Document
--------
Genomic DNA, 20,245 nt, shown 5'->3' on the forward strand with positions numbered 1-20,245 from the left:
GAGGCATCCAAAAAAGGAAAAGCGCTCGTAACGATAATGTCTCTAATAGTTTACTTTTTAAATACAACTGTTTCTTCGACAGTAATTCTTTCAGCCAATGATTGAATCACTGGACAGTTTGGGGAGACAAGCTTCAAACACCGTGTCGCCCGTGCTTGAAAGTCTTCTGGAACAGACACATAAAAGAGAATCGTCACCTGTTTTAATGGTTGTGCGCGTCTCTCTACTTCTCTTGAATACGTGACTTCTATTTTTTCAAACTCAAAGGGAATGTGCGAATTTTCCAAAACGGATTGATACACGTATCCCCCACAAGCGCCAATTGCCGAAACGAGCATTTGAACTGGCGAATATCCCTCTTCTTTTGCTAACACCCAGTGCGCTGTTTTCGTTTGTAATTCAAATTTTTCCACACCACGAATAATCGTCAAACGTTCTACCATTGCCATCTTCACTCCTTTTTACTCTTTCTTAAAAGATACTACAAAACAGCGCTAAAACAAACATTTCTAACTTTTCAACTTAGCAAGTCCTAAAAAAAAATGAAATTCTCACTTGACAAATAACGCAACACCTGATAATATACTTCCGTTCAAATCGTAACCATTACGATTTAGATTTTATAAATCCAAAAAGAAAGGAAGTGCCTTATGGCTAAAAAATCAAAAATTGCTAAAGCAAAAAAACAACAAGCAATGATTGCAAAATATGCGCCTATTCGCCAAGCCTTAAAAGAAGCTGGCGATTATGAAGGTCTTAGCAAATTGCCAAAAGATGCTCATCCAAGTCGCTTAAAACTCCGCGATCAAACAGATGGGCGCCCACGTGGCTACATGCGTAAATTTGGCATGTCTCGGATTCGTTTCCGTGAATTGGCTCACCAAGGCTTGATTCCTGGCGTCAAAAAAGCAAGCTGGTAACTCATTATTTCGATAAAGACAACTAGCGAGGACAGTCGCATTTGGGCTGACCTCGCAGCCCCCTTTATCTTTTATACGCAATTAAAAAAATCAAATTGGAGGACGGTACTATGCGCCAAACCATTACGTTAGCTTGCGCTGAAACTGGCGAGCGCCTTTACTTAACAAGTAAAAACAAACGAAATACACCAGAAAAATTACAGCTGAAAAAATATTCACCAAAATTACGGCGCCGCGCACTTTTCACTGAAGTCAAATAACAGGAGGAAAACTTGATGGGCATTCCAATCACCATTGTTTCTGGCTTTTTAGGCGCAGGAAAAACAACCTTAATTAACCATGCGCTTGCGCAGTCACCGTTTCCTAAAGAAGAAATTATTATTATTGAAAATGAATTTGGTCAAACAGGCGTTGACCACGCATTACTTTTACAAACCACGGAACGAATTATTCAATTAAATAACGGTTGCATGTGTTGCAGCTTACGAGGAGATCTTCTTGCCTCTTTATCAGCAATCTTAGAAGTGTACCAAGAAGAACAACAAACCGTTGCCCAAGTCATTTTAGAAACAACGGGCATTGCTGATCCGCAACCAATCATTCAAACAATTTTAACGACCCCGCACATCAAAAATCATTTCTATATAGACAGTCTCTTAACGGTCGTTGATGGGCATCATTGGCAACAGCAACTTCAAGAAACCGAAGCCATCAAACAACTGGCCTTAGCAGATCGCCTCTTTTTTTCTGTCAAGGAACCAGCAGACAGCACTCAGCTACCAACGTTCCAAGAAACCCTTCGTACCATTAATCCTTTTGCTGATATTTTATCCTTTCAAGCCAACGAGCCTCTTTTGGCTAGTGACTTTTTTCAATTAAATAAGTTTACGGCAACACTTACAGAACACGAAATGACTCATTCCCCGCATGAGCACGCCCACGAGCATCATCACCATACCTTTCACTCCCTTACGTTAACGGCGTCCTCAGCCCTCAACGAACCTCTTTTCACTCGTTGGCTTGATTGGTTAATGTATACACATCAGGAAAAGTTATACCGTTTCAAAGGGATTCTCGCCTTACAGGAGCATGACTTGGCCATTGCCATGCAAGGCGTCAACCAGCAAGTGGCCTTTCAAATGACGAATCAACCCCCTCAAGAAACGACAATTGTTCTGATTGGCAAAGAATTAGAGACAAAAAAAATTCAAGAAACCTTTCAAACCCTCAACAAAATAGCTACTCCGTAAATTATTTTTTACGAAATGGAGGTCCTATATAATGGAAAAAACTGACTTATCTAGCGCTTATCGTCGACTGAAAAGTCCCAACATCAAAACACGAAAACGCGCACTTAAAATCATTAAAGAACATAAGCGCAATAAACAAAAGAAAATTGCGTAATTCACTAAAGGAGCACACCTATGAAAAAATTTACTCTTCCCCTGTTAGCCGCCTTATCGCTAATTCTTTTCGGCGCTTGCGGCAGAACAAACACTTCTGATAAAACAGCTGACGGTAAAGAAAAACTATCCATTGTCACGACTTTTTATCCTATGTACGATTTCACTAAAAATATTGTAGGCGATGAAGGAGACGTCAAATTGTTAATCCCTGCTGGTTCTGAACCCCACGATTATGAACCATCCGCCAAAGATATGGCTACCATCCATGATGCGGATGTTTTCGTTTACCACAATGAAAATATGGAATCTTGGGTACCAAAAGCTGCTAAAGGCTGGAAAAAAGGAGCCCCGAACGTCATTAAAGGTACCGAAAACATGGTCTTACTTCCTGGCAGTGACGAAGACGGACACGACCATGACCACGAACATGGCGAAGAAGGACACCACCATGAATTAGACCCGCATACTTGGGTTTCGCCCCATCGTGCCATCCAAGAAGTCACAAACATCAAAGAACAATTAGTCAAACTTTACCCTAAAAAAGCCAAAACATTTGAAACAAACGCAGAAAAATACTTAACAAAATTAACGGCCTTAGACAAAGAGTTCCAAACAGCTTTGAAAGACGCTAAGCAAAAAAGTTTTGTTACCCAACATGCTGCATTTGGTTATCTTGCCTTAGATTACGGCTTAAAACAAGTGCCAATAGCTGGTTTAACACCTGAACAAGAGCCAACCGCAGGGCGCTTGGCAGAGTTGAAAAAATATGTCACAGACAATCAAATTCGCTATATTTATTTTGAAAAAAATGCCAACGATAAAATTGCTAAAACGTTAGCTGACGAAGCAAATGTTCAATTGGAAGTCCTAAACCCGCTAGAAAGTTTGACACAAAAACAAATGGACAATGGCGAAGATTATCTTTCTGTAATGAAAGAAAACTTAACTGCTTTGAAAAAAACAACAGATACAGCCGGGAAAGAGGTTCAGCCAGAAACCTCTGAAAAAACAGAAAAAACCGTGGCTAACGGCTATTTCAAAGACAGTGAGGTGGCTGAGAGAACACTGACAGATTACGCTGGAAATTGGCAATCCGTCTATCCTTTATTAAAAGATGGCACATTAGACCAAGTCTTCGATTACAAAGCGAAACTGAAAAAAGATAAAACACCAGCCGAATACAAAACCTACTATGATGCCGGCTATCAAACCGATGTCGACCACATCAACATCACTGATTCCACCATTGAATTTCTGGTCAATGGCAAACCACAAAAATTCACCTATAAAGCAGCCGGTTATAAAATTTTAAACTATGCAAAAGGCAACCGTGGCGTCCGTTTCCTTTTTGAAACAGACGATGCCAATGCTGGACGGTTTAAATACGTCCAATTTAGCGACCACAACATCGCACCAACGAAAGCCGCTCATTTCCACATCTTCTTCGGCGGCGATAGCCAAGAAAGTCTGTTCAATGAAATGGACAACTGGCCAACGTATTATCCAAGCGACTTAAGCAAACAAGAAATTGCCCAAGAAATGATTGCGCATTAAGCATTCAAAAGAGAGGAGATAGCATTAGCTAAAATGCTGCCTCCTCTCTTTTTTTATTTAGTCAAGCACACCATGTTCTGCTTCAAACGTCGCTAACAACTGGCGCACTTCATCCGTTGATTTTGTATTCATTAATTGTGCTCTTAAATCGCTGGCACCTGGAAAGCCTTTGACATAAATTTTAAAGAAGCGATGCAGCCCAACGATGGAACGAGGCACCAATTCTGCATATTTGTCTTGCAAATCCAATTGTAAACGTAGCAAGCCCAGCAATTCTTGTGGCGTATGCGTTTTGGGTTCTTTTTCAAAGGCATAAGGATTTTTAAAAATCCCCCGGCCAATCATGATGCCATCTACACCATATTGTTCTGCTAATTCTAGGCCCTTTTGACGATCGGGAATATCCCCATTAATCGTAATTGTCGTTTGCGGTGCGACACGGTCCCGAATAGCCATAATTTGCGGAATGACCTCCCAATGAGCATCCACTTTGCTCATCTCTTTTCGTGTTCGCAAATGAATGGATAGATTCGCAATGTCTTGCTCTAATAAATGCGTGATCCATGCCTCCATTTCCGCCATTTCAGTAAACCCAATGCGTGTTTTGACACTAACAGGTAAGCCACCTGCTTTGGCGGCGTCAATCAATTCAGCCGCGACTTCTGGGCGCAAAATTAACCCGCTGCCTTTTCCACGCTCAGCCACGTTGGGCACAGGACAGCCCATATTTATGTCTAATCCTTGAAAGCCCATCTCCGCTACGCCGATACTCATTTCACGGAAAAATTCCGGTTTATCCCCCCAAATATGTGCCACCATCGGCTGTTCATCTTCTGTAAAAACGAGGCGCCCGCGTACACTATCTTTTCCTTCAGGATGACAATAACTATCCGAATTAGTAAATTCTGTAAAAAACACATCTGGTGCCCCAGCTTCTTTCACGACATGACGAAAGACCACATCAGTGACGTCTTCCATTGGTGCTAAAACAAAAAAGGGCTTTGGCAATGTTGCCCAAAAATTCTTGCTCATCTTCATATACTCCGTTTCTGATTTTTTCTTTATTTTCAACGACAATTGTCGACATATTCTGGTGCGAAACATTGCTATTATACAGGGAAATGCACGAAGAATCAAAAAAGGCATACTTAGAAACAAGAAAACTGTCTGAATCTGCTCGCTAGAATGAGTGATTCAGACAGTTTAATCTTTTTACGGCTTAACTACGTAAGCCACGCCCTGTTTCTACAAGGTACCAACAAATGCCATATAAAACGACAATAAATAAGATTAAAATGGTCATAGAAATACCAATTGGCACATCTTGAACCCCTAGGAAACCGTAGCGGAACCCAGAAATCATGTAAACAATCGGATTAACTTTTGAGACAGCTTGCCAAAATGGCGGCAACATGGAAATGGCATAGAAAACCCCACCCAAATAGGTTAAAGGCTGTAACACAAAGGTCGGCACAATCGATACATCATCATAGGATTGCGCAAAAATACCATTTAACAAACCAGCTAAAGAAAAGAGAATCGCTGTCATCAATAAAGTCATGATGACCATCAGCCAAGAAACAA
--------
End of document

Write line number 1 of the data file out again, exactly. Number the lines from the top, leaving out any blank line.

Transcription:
Genomic DNA, 20,245 nt, shown 5'->3' on the forward strand with positions numbered 1-20,245 from the left: